Meet Dr. Rhea Brown Lawson, Director-at-Large
I have served as the executive director of the Houston (Tex.) Public Library (HPL) since 2005. Under my leadership, HPL has earned over thirty prestigious local, state, and national awards for services, programs, innovation, and building projects. In addition to serving on the PLA Board my current activities include the Urban Libraries Council Executive Board, the advisory boards of the Heritage Society, the Texas State Library and Archives Commission, the University of North Texas School of Information, and the University of Wisconsin-Madison School of Library and Information Science. I have a BA from Morgan State University in Baltimore, Md., an MLS from the University of Maryland in College Park, Md., and a Ph.D. from the University of Wisconsin-Madison in Madison, Wis.
Why I wanted to serve on the PLA Board
I wanted to serve as a member of the PLA Board to help chart the course for the future of public libraries. My extensive professional experiences, solid leadership skills, ability to think broadly and innovatively, and sheer excitement about the future of public libraries ensure that I will contribute significantly in this capacity. I think this time in our history presents us with a plethora of exciting opportunities to reimagine our spaces, our service models, our program delivery and, most importantly, the ways in which we market public libraries in today’s constantly changing digital environment.
My vision for the future of public libraries
I strongly believe that we are currently experiencing the most exhilarating and dynamic time in the history of public libraries. While the constant change and uncertainty we are experiencing in our local and national environments may impact our ability to plan for the long term, our mission remains undeterred - to ensure that public libraries remain vital, customer driven community spaces that not only provide innovative services and cutting edge programs, but also support civic engagement, equitable access to information, technology, and lifelong learning. Key to our future success is learning how to flip our challenges into opportunities, and to think differently, more broadly, and more creatively.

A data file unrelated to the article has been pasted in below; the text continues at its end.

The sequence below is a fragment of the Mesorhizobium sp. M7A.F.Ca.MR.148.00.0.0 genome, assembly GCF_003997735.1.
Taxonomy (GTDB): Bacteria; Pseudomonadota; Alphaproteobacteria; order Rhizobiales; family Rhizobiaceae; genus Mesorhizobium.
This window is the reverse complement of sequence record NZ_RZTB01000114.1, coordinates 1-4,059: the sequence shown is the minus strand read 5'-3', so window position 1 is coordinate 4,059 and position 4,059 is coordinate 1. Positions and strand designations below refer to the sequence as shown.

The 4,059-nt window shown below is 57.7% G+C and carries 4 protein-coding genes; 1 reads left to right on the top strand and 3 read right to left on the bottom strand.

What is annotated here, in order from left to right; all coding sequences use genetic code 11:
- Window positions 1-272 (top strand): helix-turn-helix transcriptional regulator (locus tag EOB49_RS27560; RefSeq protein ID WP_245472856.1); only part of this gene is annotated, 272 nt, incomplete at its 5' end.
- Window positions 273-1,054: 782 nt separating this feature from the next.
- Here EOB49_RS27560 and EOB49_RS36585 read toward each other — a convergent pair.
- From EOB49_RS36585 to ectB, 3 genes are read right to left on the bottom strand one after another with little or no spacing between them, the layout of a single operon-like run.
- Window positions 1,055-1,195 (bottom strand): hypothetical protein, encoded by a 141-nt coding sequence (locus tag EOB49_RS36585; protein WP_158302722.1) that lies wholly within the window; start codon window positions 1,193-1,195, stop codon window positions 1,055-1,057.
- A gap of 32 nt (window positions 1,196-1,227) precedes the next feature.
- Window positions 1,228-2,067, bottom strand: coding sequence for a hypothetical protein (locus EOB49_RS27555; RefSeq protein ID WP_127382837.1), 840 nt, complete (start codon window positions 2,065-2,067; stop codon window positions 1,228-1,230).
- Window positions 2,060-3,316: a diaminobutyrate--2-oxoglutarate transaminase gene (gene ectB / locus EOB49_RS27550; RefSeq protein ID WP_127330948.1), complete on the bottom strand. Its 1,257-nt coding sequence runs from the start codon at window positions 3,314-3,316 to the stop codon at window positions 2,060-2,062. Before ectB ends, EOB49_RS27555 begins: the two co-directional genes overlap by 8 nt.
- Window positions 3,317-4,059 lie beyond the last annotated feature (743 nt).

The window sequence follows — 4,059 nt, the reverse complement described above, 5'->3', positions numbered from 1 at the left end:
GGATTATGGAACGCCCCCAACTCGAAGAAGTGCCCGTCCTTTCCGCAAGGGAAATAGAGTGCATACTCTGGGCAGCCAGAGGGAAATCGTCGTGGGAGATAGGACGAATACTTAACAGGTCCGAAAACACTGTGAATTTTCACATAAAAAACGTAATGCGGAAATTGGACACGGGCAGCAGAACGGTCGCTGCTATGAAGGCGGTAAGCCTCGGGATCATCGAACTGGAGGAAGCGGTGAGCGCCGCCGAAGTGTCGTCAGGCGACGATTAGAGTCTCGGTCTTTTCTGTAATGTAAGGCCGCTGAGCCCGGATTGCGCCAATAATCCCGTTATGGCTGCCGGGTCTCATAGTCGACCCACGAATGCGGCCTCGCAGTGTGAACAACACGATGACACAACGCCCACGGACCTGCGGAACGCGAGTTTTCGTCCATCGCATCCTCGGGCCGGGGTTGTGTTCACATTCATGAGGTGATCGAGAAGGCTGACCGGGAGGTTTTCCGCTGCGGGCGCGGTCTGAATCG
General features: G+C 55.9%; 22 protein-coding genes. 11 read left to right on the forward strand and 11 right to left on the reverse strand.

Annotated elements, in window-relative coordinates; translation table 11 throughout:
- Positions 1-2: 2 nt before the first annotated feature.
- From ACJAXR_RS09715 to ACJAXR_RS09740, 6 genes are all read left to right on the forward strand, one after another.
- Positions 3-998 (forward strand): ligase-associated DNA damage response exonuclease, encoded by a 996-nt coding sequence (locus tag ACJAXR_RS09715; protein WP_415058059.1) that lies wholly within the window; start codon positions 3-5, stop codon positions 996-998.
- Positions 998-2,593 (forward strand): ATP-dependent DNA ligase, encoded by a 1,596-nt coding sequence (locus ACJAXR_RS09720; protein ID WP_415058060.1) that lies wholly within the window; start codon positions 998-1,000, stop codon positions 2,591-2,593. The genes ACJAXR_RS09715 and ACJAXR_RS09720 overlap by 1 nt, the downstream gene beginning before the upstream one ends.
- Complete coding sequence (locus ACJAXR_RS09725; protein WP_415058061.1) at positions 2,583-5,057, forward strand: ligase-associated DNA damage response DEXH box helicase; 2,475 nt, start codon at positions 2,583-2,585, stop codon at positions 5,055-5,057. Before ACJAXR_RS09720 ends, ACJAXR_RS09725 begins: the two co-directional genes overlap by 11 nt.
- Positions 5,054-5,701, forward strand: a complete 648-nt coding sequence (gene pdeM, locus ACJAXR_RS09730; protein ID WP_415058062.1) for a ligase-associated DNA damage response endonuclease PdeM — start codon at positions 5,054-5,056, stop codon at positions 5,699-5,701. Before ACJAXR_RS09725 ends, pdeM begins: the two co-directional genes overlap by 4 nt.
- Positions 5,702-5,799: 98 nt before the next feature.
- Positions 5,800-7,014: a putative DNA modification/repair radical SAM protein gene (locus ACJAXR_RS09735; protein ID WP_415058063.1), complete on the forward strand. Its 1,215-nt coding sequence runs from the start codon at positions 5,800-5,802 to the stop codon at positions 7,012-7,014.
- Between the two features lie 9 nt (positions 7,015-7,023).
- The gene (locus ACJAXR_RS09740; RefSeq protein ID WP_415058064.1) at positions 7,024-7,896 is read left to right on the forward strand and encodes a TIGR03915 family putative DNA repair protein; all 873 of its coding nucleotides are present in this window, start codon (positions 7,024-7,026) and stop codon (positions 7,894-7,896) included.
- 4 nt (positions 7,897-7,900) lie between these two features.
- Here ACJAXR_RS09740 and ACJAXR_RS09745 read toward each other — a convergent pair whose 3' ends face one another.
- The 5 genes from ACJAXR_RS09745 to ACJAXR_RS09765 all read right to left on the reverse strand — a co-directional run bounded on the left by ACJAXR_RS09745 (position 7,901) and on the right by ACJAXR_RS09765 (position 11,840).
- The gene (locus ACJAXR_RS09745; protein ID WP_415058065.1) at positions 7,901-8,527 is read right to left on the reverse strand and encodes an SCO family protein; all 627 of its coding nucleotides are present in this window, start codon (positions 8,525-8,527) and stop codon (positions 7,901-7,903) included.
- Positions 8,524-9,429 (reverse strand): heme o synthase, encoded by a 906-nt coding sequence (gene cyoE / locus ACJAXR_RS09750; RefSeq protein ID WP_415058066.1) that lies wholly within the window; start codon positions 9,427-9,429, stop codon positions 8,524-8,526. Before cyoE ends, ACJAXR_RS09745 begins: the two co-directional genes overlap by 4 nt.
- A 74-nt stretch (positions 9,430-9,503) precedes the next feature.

My favorite book
I Know Why the Caged Bird Sings by Maya Angelou. Dr. Angelou's autobiographical story is particularly compelling to me because it reminds me of the many summers I spent in the south as a child in a similar environment. The story is very well written, the characters and scenes are very well developed, and they accurately depict that period in time. Dr. Angelou brilliantly used her story about the young years of her life to explore and highlight subjects such as literacy, identity, racism, fear, rape, and the roles of women.
Somewhere I love to frequent in my community
Whenever I can, I love to spend time in Discovery Green Park in downtown Houston. The park is always full of activity and attracts people from diverse cultures and walks of life. I especially enjoy the evening open air concerts with popular artists and watching children happily play in the water fountain to cool off. I also enjoy seeing people visit the small library HPL operates in the park. A visit to Discovery Green can be both invigorating and relaxing depending on what I'm in the mood for.
Photo: Rhea celebrating the 2015 holidays in February 2016 with her awesome leadership team and executive assistants.